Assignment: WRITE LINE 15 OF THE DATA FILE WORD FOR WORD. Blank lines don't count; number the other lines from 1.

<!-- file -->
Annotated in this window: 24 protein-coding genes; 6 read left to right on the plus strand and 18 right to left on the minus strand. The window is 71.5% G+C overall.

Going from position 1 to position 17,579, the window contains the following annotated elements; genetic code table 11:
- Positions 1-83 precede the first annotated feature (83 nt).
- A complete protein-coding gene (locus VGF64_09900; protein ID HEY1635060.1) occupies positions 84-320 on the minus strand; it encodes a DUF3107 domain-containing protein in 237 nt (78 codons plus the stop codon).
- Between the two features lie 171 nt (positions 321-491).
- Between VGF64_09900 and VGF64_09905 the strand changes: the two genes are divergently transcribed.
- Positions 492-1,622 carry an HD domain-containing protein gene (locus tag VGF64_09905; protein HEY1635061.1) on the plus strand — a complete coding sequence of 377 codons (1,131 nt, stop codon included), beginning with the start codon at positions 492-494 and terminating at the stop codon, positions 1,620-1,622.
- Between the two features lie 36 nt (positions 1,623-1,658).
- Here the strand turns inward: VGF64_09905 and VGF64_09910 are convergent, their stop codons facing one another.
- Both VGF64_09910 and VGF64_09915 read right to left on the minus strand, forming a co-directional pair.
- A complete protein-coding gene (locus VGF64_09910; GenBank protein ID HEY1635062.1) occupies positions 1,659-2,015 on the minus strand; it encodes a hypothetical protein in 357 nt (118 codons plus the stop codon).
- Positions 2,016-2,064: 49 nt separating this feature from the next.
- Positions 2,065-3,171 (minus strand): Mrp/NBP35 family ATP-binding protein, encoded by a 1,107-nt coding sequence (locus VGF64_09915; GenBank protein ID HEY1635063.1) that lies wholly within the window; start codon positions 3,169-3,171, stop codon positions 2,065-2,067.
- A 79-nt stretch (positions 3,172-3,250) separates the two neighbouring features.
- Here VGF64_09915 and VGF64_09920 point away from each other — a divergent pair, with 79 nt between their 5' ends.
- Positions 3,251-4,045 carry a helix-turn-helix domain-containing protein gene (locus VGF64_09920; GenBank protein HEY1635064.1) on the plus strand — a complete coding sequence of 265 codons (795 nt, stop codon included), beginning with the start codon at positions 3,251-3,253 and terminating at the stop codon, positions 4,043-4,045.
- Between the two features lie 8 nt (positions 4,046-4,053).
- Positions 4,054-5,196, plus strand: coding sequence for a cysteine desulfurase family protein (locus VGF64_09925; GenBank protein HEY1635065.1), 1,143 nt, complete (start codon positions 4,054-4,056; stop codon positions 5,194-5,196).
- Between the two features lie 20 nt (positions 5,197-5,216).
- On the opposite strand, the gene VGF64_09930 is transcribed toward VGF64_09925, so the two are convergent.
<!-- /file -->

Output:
- Here VGF64_09915 and VGF64_09920 point away from each other — a divergent pair, with 79 nt between their 5' ends.